We were saddened to hear yesterday that the child across the corridor from Orla in the BMT unit passed away on the Friday following Orla’s discharge. He unfortunately was just short of reaching his first birthday. Life is so cruel at times. His parents returned to the unit on Mothers day, his mother’s first, to collect their belongings where they had been living since their gorgeous son was 4 months old. He had a an immunological condition but he lost the battle due to infection despite his father donating his bone marrow twice.

Finally, I applied for a Musical Moments scholarship for Orla offered by the charity Challenge and we were informed on Monday that Orla was successful. The scholarship consists of $500 to spend on musical experiences and we plan to use it for musical therapy at home over the next while which I know she will thoroughly enjoy. We discussed the option today of combining music therapy with her physio as Orla has now clued onto who Belinda is and what it means when she arrives..!! There was some serious coaxing required here today and reluctantly we had to resort to Justine Clark on DVD to get Orla to cooperate or rather stop screaming at poor Belinda, a great sign that her memory is functioning!!

Day + 83 Going well…..

The past week since we arrived home has been pretty hectic. Ed had last Thursday and Friday off work plus the weekend which was lovely. He returned to work on Monday and Orla and I have been readjusting to life outside the 4 walls of her room at RCH. Funnily enough, Orla seems to be in some ways more at home on the occasions we have been to RCH since her discharge than she is here! Although she was in a room only, she had a constant flurry of visitors, in the staff, which she obviously enjoyed! She enjoys going out in the car and has developed a liking for speed humps which has found Mum driving routes where they exist rather than avoiding them!

We have been back to RCH twice since Orla’s discharge and have another appointment tomorrow. Orla has blood taken at these appointments, dressings to her nasogastric tube and Hickman line changed, weight and blood pressure check and a review by one of the BMT consultants and so far all remains good. The children who have had a BMT wait in their own room when they attend the outpatients area and are first to be seen for the day to avoid any exposure to bugs. As the consultant told us last week, an upper respiratory infection in anyone could potentially see Orla end up in intensive care. Her immune system is still developing and not yet complete with all the necessary components to fight and withstand regular viruses and infections.

Orla’s physio, Belinda came to see her yesterday and was impressed with her strength especially given what she has been through over the past few months. Her muscles in all her body seem to be stronger including her voice and thus her ability to scream at Belinda when she has her in a position which she would prefer not to be in! The plan is for Orla to continue her physio sessions every week from now on if she remains well enough.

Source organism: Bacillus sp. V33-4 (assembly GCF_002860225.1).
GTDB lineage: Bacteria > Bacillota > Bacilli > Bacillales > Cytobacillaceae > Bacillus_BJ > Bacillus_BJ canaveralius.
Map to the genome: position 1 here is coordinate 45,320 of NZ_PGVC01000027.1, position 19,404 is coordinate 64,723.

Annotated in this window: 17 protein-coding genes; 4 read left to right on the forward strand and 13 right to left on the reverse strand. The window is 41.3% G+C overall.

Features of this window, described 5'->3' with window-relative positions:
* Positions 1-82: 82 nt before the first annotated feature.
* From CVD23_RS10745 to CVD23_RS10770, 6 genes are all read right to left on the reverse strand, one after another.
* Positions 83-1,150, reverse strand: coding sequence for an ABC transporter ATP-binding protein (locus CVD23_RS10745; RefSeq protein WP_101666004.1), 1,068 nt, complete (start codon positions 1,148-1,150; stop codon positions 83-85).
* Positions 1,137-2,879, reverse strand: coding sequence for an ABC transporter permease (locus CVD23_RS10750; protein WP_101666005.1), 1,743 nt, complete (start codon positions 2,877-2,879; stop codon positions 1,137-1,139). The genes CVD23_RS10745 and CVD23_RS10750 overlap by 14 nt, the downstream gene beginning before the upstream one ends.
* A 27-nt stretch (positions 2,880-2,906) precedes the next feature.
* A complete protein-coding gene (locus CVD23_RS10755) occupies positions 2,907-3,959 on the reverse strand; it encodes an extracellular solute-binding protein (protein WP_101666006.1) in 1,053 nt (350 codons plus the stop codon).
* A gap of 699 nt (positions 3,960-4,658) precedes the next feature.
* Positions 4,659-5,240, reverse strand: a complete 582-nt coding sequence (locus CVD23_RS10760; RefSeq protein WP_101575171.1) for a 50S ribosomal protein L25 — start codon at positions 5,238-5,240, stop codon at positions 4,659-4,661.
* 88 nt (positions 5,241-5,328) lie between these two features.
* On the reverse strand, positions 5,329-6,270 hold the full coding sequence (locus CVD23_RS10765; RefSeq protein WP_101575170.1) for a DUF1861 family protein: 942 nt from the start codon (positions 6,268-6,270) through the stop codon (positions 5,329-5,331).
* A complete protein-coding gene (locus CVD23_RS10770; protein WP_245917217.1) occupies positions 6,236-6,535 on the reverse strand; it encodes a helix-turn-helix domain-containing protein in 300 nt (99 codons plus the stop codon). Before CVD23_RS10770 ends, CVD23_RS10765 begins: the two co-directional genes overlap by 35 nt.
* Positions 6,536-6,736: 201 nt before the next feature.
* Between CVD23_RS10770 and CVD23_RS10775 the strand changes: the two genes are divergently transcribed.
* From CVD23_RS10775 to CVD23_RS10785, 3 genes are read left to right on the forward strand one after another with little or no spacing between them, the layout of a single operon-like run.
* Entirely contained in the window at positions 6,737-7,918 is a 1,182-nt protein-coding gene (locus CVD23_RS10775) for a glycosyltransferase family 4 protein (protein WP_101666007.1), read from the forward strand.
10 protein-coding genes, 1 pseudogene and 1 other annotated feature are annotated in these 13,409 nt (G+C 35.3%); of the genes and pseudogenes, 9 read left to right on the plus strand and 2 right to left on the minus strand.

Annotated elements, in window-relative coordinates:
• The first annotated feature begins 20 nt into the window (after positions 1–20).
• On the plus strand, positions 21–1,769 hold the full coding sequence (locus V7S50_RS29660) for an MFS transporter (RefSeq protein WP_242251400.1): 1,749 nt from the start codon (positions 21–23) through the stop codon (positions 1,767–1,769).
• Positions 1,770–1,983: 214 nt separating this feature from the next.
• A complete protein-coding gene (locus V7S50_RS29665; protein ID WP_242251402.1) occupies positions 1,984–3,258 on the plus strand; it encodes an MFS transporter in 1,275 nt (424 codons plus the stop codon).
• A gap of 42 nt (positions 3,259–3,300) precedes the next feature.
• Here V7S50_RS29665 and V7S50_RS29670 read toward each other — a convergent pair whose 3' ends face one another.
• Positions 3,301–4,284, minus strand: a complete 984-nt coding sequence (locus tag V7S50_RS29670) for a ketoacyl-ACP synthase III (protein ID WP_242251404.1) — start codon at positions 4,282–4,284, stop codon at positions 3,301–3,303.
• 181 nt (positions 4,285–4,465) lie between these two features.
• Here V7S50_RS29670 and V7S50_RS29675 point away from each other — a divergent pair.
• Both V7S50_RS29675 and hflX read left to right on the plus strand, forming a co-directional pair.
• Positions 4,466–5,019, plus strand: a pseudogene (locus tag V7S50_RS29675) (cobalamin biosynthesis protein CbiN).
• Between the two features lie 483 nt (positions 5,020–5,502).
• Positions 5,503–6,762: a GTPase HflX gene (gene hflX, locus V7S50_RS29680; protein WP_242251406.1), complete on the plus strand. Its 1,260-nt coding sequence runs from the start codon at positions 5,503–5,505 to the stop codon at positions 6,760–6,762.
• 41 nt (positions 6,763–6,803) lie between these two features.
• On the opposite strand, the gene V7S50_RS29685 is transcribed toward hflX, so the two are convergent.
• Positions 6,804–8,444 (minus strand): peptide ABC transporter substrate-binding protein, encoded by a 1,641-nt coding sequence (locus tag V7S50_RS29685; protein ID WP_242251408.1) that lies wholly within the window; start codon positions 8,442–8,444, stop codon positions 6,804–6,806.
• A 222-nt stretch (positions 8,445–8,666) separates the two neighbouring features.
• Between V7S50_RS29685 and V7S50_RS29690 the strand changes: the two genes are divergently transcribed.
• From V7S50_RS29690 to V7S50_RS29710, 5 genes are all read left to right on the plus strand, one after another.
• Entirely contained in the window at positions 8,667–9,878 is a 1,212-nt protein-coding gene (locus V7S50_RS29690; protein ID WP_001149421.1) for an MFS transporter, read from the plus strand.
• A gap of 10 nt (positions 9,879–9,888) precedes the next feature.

Below is a photo of Orla enjoying a few at home delights…..

Bean wine

 

 

Day + 75 We made it!!!

Ethan's welcomeHome safely today!!

Since 31st January, Orla has spent 3 nights at home..So after 12 and half and almost 7 weeks after our initial attempt at discharge, an episode of viral meningitis and a bacterial sepsis but most importantly a successful BMT , thus far, we are together at home tonight and enjoying a glass of bubbles!!

We are very pleased and extremely relieved to be here although it was an emotional departure from the BMT unit. Orla, I think, will take a few days to readjust and we to unpack. It is amazing how much stuff  you can accumulate in one room! The haematologist who organised Orla’s pre BMT workup returned to work just yesterday from long service leave and came to visit us this morning. (She did come in yesterday but Orla and I were her asleep!!) Her last day at work was the day after Orla was admitted…She was very impressed at how well Orla looked.

A photo including a teary Mum to mark the important day that we wondered if it would ever happen

Home 1

Day + 72 Ticking on….

Yes time is ticking on, Orla will have been an inpatient of the BMT unit for 12 weeks tomorrow… There isn’t really much to report but we are grateful for that! Orla continues to be receiving intravenous antibiotics and antiviral medication twice a day and I’m another year older since I last posted. Orla appears to be happier and stronger each day. Fortunately the antibiotics haven’ t messed with her gut and bowels too much although she has been suffering from some nasty thrush. The antiviral medication will finish tomorrow and the antibiotic course should be complete on Wednesday. We expect to be able to come home pretty soon after this but the doctors haven’t mentioned the H word…for fear of jinxing us I’m sure. We are hoping for third time lucky and expect the team will review Orla one morning soon and announce we can leave that day!

Here is a photo of the happy little girl…

Happy Bean!